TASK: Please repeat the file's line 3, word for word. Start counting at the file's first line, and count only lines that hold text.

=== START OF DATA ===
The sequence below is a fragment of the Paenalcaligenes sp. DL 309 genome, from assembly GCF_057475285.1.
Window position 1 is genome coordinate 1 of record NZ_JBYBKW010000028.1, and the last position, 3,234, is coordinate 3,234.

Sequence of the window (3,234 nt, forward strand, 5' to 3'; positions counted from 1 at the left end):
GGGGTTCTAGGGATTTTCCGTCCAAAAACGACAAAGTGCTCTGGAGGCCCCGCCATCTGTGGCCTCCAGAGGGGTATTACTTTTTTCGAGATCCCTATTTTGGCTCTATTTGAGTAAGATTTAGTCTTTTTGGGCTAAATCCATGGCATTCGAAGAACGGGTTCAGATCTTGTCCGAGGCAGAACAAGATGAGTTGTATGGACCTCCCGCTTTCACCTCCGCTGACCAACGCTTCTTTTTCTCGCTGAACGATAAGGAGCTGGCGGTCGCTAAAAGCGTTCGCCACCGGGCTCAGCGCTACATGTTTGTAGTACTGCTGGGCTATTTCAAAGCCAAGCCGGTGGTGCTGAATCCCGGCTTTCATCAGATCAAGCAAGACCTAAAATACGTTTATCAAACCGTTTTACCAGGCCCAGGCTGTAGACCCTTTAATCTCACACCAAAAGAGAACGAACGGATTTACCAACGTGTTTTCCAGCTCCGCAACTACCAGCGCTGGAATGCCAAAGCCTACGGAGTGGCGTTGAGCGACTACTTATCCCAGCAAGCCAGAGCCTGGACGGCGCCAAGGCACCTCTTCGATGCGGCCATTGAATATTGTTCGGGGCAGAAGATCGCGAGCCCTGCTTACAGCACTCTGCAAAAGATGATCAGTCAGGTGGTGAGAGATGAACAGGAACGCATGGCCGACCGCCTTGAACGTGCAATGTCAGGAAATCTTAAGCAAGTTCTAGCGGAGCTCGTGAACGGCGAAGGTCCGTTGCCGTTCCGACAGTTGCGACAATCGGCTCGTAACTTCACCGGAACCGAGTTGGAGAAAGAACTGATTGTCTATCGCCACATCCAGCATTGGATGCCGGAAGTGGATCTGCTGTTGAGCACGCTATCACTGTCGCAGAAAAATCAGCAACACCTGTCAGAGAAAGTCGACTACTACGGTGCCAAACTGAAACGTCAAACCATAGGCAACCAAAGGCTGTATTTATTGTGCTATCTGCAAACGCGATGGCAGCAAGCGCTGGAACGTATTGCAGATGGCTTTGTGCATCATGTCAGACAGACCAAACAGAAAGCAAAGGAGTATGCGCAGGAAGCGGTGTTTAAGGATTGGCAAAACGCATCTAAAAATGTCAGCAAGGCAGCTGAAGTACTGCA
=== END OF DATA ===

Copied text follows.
Sequence of the window (3,234 nt, forward strand, 5' to 3'; positions counted from 1 at the left end):